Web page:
The mean restriction of ROM in patients was 15° (range, 10–40°). Minimal joint effusion was observed in three patients. Joint puncture performed on these patients revealed no microbiological or histological pathology. No pathological signs were detected on the clinical and radiological evaluations of the patients (Fig. 1). The mechanical axis was within the normal range in all patients.

Fig. (1).

Post-traumatic direct radiographs: a) lateral view; b) anteroposterior view.

Bone marrow changes detected on the MR images were classified as Type I lesions in nine patients and Type II lesions in three patients (Figs. 2, 3).

Fig. (2).

Magnetic resonance images: a) post-traumatic coronal MR image of the knee (bone bruise in the lateral condyle); b) post-traumatic sagittal MR image of the knee (bone bruise in the lateral condyle); c) coronal MR image of the knee obtained at the last control visit (after nine months); d) sagittal MR image of the knee obtained at the last control visit (after nine months).

Fig. (3).

Magnetic resonance images: a) post-traumatic coronal MR image of the knee (bone bruise in the medial condyle); b) post-traumatic sagittal MR image of the knee (bone bruise in the medial condyle); c) coronal MR image of the knee obtained at the last control visit (after 12 months); d) sagittal MR image of the knee obtained at the last control visit (after 12 months).

Diagnostic arthroscopy was performed in five patients in whom improvement was not achieved with conservative therapy. In these patients, the lesions were classified as Type I according to the International Cartilage Repair Society (ICRS) classification [13]. All patients treated conservatively. The lesions improved in all patients within a mean period of six months (range, 4–12 months) after the trauma.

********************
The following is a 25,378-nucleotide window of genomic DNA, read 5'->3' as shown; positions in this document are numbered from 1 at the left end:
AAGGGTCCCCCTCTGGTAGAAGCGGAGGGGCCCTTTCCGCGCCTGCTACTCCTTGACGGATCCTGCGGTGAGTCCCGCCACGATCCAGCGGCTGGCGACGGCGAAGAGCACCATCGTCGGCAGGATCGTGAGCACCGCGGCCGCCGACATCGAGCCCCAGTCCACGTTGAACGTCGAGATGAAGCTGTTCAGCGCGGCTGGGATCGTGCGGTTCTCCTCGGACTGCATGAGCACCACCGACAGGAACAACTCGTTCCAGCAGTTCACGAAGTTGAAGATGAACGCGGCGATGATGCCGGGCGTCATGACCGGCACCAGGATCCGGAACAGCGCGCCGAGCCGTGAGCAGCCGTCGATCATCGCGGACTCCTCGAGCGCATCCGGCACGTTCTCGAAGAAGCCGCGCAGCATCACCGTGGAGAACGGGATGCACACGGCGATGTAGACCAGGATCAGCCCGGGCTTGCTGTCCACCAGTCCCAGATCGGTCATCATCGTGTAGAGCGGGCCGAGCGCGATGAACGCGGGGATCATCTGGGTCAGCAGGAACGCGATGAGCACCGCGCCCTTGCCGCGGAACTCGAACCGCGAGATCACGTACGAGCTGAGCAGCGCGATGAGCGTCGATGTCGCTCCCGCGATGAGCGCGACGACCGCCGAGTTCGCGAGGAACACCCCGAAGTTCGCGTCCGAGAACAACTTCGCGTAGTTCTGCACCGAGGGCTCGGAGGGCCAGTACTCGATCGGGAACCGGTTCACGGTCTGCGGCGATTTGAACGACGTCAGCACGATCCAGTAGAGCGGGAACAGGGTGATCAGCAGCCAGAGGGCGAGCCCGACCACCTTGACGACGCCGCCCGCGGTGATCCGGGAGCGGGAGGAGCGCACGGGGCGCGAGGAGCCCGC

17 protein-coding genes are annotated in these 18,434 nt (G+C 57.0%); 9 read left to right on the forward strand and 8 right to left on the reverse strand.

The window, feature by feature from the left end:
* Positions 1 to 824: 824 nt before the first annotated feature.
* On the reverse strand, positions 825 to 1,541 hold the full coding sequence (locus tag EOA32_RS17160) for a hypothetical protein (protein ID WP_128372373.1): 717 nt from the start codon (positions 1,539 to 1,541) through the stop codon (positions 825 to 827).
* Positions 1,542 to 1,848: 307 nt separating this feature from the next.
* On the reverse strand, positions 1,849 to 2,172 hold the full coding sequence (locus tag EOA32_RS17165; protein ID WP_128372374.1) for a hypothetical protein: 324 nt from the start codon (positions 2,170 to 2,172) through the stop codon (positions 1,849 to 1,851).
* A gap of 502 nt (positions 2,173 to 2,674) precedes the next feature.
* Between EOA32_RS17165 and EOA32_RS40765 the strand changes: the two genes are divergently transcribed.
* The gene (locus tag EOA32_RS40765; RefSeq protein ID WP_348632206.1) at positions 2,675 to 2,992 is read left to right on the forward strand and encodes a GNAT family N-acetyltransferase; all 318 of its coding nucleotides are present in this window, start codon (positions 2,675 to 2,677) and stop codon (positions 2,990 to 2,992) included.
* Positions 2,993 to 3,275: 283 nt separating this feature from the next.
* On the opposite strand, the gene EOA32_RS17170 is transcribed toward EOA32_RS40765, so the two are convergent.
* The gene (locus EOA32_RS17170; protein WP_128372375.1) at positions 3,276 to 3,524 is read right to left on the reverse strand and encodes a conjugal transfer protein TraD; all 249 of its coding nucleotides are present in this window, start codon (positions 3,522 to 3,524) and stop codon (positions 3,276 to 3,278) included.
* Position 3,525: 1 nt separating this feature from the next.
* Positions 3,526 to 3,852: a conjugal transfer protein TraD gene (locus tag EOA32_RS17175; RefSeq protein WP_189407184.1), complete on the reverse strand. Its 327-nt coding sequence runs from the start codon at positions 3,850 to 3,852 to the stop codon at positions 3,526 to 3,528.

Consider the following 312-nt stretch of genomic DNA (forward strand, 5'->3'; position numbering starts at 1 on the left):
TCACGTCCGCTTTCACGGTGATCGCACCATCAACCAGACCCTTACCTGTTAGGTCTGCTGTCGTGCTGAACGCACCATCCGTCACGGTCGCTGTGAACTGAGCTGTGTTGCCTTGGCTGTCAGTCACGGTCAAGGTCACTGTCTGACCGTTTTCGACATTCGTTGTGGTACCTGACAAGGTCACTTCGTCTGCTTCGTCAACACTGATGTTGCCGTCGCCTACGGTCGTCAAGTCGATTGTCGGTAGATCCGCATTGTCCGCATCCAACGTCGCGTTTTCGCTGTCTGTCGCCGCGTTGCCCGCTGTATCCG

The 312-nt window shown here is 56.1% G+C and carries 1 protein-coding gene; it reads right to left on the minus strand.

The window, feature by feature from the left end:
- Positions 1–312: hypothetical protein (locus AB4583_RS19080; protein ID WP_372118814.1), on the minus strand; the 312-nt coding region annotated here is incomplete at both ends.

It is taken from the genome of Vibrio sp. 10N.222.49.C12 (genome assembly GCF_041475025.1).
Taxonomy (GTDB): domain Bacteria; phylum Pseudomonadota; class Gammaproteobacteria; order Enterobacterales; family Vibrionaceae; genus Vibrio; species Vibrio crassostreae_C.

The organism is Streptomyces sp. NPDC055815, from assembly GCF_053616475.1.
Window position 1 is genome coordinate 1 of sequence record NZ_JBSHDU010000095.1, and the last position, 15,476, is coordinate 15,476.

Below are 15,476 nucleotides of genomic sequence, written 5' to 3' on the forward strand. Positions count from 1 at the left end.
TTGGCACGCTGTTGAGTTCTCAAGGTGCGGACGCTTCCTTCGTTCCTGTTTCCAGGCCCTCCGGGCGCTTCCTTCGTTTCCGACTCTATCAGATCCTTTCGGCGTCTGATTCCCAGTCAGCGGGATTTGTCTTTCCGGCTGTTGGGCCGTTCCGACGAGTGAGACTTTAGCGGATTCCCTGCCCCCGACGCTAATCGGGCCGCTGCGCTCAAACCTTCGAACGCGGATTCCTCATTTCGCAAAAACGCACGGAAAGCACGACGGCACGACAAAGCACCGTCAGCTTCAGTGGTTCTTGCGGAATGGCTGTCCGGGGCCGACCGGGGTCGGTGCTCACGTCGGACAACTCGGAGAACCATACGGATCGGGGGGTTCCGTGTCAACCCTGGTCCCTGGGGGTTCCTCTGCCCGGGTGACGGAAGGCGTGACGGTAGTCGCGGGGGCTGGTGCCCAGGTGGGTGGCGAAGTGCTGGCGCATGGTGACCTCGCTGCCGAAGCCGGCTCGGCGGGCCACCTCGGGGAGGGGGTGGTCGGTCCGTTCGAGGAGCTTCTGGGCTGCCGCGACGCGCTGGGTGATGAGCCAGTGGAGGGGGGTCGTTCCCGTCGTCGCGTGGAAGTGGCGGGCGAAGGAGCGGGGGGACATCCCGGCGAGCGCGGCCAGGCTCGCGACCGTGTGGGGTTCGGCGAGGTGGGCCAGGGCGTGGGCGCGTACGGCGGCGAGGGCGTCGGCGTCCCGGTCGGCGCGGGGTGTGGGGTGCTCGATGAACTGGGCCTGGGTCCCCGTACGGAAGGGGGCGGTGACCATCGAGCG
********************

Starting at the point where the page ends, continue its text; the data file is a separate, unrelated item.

Currently, there is no definite consensus on the natural history of bone injuries secondary to minor knee traumas. Injuries that occur after a low-energy trauma generally resolve in a short time [9], and in such patients, precautions that prevent weight load on the knee joint are sufficient for the treatment. Improvements observed in our patients within a mean period of six months after the trauma were consistent with previous reports.

Radiographs, which are beneficial in detecting bone fractures following traumatic knee injuries, are inadequate, particularly in detecting soft tissue pathologies. On the other hand, MR imaging, a non-invasive method that shows knee joint injuries quite accurately, has begun to be used widely in the last few decades.

No remarkable pathology was noted on the radiographs obtained after minor knee trauma in our patients. MR images revealed bone contusions characterised by low signal intensity on T1-weighted images and high signal intensity on T2-weighted images, although a remarkable fracture line was not detected on the bony parts exposed to minor trauma. Contusions that could not be detected on the direct radiographs were the most common lesions detected on the MR images.

Based on the available data on biomechanics of the knee joint, it is known that intensive mechanical stress could cause an overload on the subchondral region and lead to contusion-type injuries in the event of weakness of the muscle mass protecting the joint structure. This might explain the injuries that occurred due to walking for a longer time than normal in six patients in our series. Bruise injuries due to minor traumas in the other patients were confirmed by MR imaging findings.